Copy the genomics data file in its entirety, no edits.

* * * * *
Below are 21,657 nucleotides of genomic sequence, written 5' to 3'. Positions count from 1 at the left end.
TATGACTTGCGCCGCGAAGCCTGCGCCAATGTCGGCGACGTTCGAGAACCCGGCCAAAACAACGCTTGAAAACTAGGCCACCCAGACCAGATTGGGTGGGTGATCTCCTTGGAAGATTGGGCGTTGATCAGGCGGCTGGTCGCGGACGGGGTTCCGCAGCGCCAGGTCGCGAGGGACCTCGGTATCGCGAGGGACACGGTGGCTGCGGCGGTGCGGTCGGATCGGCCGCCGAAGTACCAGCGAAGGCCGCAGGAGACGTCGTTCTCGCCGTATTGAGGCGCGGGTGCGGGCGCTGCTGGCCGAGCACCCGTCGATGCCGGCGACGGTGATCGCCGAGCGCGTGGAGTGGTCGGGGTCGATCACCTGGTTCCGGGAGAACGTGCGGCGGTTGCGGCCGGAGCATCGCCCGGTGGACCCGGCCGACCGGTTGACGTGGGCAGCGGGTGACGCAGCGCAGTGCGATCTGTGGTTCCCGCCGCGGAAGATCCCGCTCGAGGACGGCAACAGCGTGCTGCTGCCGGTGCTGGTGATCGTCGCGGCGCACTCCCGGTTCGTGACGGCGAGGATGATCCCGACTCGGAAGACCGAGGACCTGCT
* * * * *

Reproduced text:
Below are 21,657 nucleotides of genomic sequence, written 5' to 3'. Positions count from 1 at the left end.
TATGACTTGCGCCGCGAAGCCTGCGCCAATGTCGGCGACGTTCGAGAACCCGGCCAAAACAACGCTTGAAAACTAGGCCACCCAGACCAGATTGGGTGGGTGATCTCCTTGGAAGATTGGGCGTTGATCAGGCGGCTGGTCGCGGACGGGGTTCCGCAGCGCCAGGTCGCGAGGGACCTCGGTATCGCGAGGGACACGGTGGCTGCGGCGGTGCGGTCGGATCGGCCGCCGAAGTACCAGCGAAGGCCGCAGGAGACGTCGTTCTCGCCGTATTGAGGCGCGGGTGCGGGCGCTGCTGGCCGAGCACCCGTCGATGCCGGCGACGGTGATCGCCGAGCGCGTGGAGTGGTCGGGGTCGATCACCTGGTTCCGGGAGAACGTGCGGCGGTTGCGGCCGGAGCATCGCCCGGTGGACCCGGCCGACCGGTTGACGTGGGCAGCGGGTGACGCAGCGCAGTGCGATCTGTGGTTCCCGCCGCGGAAGATCCCGCTCGAGGACGGCAACAGCGTGCTGCTGCCGGTGCTGGTGATCGTCGCGGCGCACTCCCGGTTCGTGACGGCGAGGATGATCCCGACTCGGAAGACCGAGGACCTGCT